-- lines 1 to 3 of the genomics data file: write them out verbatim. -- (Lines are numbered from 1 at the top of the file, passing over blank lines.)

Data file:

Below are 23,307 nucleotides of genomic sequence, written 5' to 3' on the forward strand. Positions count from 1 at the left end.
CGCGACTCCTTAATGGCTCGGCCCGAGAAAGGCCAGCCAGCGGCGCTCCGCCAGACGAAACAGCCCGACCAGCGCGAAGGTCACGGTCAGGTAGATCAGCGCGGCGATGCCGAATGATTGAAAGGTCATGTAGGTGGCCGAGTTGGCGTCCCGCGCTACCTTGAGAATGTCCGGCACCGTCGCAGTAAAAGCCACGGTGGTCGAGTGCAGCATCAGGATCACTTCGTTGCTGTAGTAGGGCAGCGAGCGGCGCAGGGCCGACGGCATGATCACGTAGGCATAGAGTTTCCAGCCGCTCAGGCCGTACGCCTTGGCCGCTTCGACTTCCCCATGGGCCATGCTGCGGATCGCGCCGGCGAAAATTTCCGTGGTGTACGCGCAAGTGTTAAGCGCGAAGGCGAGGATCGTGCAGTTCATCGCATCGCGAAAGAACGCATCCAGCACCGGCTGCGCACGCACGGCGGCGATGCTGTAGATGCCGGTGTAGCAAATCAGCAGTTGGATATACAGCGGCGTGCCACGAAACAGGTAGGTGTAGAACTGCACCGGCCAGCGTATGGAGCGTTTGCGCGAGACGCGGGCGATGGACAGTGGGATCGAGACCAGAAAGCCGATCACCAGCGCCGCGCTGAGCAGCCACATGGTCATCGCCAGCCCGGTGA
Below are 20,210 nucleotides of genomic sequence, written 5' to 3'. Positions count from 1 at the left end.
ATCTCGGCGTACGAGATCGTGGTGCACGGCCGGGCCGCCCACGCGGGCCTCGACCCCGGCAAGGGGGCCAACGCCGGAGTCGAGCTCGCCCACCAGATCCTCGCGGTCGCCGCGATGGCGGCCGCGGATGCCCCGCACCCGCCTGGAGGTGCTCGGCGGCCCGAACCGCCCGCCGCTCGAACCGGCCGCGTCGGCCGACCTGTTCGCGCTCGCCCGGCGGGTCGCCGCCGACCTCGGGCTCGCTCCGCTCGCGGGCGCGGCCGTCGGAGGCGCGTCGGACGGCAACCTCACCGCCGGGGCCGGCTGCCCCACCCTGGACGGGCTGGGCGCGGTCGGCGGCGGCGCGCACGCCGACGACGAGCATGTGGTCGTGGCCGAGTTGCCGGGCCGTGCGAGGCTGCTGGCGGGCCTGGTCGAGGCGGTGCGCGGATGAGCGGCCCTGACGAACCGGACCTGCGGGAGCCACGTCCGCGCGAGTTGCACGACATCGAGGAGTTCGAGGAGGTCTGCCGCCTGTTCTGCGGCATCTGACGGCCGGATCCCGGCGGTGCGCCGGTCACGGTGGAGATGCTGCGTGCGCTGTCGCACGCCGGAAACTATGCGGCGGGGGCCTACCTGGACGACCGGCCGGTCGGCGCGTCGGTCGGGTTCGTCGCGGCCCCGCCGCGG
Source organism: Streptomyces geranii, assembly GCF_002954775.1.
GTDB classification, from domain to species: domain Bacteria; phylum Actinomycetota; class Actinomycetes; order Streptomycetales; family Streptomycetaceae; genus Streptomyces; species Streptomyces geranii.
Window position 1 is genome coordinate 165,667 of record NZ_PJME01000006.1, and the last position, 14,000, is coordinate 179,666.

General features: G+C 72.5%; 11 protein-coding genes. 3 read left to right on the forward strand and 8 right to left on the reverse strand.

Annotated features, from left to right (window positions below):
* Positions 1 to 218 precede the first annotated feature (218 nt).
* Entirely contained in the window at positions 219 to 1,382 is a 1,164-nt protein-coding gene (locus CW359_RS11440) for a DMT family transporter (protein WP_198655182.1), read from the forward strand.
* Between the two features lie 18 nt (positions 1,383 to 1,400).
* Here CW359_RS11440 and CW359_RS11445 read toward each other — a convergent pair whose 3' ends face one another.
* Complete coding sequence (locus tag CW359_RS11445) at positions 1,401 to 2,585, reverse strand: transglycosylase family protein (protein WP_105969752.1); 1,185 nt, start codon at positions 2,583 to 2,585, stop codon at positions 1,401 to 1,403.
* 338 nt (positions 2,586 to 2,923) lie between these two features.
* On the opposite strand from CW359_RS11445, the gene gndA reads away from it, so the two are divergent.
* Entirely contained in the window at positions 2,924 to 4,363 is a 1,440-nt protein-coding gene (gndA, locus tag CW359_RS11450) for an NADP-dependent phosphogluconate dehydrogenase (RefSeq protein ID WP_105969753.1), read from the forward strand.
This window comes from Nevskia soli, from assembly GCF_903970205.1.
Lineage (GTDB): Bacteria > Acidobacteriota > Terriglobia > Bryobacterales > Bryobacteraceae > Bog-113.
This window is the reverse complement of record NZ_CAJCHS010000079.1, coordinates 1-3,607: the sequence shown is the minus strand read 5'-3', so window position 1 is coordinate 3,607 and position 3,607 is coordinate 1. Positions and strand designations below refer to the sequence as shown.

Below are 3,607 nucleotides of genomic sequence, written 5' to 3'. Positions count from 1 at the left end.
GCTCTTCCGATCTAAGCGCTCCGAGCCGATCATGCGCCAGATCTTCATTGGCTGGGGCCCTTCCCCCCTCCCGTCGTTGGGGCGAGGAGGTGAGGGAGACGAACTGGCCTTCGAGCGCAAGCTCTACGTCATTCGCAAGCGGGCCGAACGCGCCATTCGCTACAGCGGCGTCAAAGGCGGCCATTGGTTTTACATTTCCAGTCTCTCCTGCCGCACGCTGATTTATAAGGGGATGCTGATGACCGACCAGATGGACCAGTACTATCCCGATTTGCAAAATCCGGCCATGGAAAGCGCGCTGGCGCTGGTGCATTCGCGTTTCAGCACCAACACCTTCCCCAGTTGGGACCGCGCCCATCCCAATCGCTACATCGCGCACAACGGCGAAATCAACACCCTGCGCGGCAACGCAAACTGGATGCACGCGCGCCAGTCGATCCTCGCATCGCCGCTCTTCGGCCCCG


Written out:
Below are 23,307 nucleotides of genomic sequence, written 5' to 3' on the forward strand. Positions count from 1 at the left end.
CGCGACTCCTTAATGGCTCGGCCCGAGAAAGGCCAGCCAGCGGCGCTCCGCCAGACGAAACAGCCCGACCAGCGCGAAGGTCACGGTCAGGTAGATCAGCGCGGCGATGCCGAATGATTGAAAGGTCATGTAGGTGGCCGAGTTGGCGTCCCGCGCTACCTTGAGAATGTCCGGCACCGTCGCAGTAAAAGCCACGGTGGTCGAGTGCAGCATCAGGATCACTTCGTTGCTGTAGTAGGGCAGCGAGCGGCGCAGGGCCGACGGCATGATCACGTAGGCATAGAGTTTCCAGCCGCTCAGGCCGTACGCCTTGGCCGCTTCGACTTCCCCATGGGCCATGCTGCGGATCGCGCCGGCGAAAATTTCCGTGGTGTACGCGCAAGTGTTAAGCGCGAAGGCGAGGATCGTGCAGTTCATCGCATCGCGAAAGAACGCATCCAGCACCGGCTGCGCACGCACGGCGGCGATGCTGTAGATGCCGGTGTAGCAAATCAGCAGTTGGATATACAGCGGCGTGCCACGAAACAGGTAGGTGTAGAACTGCACCGGCCAGCGTATGGAGCGTTTGCGCGAGACGCGGGCGATGGACAGTGGGATCGAGACCAGAAAGCCGATCACCAGCGCCGCGCTGAGCAGCCACATGGTCATCGCCAGCCCGGTGA
Below are 20,210 nucleotides of genomic sequence, written 5' to 3'. Positions count from 1 at the left end.